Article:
In an age of shooters, MOBAs, and the hybrid IPs that are constantly cropping up in the video game sphere, it is nice to get down to basics and enjoy a simplistic type of gaming experience that does not put too much pressure on the gamer.
To begin, I will say that this game is not going to be for everyone, and those that crave action, adventure and explosions every step of the way may get a little disappointed. The Inner World, developed by Studio Fizbin, is at its heart, a puzzle-solving game, and unless you are addicted to solving them as all versions of Sherlock Holmes are, you may not enjoy it to the fullest extent.
Let Me Tell You A Story…Of A Pigeon
The storyline of The Inner World follows the small underground civilization of Asporia that is populated by a weird race of either annoyingly naive beings or painfully jaded ones. They survive due to the presence of specialized fountains known as wind fountains that let wind in to the underground caverns. This wind also brings light which in turn brings warmth, so when the wind fountains stopped working, the people began to suffer in more ways than one….ooooooo. Essentially, the story revolves around Robert, a naive Asporian who sets off to accomplish one task and stumbles on to a whole lot more…all because of a pigeon.
This leads me to one of the negative points of The Inner World and one that can be tied in with the gameplay part of this review; however, I can understand that this ‘flaw’ flows with the design of the game itself. The Inner World is simply a puzzle game, and you cannot move on from each section without solving every obstacle in the previous one. Now, The Inner World is not a large game; there are not multiple side quests you can accomplish for a myriad of NPCs. It is very linear in its scope which leads to the problem. If you do not discover every single item or clue in an area, you cannot move on with the game; there is no option to move on a little and tackle the puzzle at a later date: you have to solve it to continue with the story.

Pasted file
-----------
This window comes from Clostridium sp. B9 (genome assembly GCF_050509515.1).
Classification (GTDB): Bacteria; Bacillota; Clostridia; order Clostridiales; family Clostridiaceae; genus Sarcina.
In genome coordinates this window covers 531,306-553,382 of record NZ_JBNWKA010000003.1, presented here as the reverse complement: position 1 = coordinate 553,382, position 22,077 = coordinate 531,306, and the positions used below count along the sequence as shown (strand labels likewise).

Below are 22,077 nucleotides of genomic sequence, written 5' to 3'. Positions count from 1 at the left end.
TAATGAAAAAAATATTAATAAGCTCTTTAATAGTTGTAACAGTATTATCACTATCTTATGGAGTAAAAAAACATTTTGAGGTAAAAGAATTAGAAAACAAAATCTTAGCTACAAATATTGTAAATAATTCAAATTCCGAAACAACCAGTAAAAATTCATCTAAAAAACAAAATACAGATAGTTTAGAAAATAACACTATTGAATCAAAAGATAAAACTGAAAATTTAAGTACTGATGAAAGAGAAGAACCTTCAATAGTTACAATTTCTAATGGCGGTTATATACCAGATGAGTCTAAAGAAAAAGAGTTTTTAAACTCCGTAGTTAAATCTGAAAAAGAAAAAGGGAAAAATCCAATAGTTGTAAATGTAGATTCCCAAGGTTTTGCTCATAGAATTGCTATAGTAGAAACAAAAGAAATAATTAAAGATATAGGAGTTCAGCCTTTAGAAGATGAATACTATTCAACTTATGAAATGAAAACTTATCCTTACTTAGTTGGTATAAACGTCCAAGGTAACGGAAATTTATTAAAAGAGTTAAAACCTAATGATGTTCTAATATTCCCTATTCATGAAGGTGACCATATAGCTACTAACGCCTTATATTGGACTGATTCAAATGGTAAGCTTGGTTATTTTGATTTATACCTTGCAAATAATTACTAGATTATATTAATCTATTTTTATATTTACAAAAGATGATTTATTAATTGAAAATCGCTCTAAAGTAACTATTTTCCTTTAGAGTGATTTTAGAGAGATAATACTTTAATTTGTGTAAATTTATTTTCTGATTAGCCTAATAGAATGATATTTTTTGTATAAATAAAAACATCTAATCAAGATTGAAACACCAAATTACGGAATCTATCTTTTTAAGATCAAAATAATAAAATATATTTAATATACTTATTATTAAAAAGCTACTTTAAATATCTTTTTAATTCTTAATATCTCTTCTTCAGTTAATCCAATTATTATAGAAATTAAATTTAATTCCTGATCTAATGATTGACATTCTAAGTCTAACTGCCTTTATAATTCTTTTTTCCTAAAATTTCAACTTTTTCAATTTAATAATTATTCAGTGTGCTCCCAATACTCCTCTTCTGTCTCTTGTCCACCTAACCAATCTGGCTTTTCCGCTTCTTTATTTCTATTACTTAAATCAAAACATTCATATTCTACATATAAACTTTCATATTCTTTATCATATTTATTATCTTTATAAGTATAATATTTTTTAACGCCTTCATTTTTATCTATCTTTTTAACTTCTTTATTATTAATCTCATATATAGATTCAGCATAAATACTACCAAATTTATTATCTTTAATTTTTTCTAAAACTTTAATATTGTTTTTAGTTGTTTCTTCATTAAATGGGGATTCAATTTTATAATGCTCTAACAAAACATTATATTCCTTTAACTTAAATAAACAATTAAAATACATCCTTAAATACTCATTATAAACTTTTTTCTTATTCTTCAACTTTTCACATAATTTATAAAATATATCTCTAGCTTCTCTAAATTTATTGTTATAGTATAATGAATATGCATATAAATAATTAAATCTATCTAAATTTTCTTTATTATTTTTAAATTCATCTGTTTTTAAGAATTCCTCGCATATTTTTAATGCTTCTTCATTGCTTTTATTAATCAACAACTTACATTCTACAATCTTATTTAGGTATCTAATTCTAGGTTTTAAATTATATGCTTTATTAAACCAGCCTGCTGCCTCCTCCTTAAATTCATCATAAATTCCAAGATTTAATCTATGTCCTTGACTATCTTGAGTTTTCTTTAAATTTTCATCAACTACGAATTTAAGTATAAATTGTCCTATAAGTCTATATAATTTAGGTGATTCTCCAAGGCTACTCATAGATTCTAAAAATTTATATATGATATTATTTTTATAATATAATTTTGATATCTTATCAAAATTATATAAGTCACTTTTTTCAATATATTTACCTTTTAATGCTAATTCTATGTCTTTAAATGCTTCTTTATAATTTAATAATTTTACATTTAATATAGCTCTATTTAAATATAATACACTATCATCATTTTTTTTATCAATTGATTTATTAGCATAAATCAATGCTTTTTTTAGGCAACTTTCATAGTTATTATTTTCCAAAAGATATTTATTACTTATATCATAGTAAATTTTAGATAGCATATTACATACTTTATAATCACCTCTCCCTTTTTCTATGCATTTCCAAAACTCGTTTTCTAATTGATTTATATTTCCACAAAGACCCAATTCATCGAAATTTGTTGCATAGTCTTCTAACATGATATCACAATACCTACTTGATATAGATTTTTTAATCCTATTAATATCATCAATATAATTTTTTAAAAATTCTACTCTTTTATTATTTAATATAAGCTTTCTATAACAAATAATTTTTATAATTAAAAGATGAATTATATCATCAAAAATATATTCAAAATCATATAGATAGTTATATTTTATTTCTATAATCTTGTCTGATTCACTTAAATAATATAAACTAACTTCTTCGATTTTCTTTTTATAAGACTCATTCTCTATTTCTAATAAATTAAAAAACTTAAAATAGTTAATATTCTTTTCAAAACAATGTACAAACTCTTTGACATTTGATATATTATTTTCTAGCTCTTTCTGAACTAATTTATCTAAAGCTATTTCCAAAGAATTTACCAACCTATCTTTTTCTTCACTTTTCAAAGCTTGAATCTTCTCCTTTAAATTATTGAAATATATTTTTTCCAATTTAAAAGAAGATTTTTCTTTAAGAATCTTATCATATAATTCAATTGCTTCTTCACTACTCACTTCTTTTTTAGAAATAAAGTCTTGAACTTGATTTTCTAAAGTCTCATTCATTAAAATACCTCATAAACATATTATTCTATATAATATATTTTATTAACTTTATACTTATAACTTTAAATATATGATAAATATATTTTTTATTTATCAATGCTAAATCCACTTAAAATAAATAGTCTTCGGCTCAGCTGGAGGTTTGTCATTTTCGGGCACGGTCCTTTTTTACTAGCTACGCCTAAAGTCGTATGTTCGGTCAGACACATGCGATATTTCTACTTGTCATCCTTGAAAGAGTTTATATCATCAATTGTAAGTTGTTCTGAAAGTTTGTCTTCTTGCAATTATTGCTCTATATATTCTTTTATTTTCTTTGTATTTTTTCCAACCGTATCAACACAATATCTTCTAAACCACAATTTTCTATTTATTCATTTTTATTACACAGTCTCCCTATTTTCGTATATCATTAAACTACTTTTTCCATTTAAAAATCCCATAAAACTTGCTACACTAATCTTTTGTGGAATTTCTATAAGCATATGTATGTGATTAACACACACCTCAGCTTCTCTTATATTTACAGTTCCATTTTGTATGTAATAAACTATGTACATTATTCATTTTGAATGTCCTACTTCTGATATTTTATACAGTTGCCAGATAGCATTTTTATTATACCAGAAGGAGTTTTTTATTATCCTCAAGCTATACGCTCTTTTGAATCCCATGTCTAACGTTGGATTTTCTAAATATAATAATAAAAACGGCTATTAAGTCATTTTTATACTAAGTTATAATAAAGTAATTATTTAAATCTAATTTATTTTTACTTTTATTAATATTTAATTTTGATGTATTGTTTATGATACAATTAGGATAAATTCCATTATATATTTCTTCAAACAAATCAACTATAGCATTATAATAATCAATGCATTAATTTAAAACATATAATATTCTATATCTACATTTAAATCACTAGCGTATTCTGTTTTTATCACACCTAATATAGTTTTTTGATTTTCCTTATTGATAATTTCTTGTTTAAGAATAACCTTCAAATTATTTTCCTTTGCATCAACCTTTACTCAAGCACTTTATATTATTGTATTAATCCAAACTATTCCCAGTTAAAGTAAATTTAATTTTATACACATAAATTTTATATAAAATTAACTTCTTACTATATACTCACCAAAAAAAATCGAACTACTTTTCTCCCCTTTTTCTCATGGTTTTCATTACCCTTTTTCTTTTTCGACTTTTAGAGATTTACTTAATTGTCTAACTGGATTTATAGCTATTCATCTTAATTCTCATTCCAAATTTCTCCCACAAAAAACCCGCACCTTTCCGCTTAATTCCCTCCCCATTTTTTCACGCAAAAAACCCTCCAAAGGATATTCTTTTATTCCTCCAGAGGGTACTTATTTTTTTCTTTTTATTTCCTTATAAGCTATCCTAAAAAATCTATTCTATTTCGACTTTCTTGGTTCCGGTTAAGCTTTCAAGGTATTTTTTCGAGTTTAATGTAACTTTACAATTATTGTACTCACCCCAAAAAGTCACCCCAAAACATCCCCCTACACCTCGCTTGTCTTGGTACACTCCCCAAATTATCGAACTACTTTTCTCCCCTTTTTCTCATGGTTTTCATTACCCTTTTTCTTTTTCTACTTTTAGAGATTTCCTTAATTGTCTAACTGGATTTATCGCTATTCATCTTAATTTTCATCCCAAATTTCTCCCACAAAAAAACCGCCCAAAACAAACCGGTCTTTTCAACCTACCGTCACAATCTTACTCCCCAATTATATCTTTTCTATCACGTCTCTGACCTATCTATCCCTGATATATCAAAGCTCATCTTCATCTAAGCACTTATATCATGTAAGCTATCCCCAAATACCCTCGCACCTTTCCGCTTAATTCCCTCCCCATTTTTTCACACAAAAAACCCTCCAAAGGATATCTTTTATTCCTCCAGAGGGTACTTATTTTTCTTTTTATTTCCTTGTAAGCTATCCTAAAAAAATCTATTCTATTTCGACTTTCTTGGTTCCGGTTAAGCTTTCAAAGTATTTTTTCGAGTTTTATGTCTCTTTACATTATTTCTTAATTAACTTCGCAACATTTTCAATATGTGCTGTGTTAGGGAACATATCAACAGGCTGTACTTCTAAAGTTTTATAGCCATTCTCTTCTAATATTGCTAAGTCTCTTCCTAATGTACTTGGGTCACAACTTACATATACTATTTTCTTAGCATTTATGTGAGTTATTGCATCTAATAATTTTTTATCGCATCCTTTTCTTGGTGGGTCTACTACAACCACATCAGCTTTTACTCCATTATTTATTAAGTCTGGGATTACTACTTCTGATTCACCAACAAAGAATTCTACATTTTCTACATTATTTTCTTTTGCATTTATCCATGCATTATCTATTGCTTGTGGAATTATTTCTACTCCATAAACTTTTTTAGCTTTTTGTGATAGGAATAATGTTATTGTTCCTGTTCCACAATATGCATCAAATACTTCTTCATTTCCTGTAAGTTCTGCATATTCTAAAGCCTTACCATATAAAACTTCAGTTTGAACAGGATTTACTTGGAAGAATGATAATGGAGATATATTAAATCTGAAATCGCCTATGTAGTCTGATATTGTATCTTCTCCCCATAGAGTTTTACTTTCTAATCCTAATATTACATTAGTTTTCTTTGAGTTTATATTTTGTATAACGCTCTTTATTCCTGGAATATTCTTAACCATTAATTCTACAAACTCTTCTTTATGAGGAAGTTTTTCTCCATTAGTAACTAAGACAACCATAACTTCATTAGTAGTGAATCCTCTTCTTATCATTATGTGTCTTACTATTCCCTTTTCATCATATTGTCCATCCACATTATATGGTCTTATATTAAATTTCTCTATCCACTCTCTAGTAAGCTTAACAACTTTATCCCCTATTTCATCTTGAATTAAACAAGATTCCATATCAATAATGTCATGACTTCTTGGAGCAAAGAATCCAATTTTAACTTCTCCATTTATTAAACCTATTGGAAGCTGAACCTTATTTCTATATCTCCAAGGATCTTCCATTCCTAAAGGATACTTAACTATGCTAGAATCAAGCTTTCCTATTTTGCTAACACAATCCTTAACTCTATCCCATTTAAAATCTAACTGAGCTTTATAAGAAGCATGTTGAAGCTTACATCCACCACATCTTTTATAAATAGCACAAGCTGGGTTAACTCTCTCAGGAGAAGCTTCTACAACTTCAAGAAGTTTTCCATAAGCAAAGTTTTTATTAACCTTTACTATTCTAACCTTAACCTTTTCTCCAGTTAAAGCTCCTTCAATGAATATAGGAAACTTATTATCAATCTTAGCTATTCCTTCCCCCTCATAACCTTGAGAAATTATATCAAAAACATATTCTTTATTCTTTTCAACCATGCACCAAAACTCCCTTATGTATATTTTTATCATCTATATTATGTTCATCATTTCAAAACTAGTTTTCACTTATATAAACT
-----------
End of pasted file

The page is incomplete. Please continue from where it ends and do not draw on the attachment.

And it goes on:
This was a slight but significant flaw to me as I could not see it breeding anything other than frustration, and it simply impacts the flow of the story. On the other foot, a lot of gamers do enjoy a challenge, and The Inner World may be the perfect game for that niche of individuals.
The Humour Is Kind Of Dark…And I Love It
Alright, so I guess I could have written about the snappy dialogue in the above story section, but it honestly needed a section of its own. The Inner World is not exactly meant for children. I mean it has puzzles and pigeons and all sorts of fun little things, but this dystopian landscape is also home to the most jaded beings under the earth. With dialogue options featuring castration, wildly inappropriate sexual exploits, and talk of suicide, the denizens of Asposia need all the drinks and hugs they can possibly get.
That being said, I absolutely love the distinct brand of humour that The Inner World brings to the table. It further emphasises the direness of the situation and how in a dystopian noir type landscape, PG ratings go out the window.
I Like The Way You Move
There is a simple premise to The Inner World and it is to utilise the series of objects that you have in a given area in such a clever way that you can overcome that particular challenge in the scope of the entire story. For example, without giving away too much, the above picture is all about that pigeon when you delve into the game. Believe me, either it is a challenge in the first place to get that bird, or I am just really bad at these types of games. In fact, some of the combinations needed to solve certain obstacles are either so glaringly obvious or cleverly conceptual in their design that it takes you a whole lot of time to put two and two together. And it usually ends in an answer of five.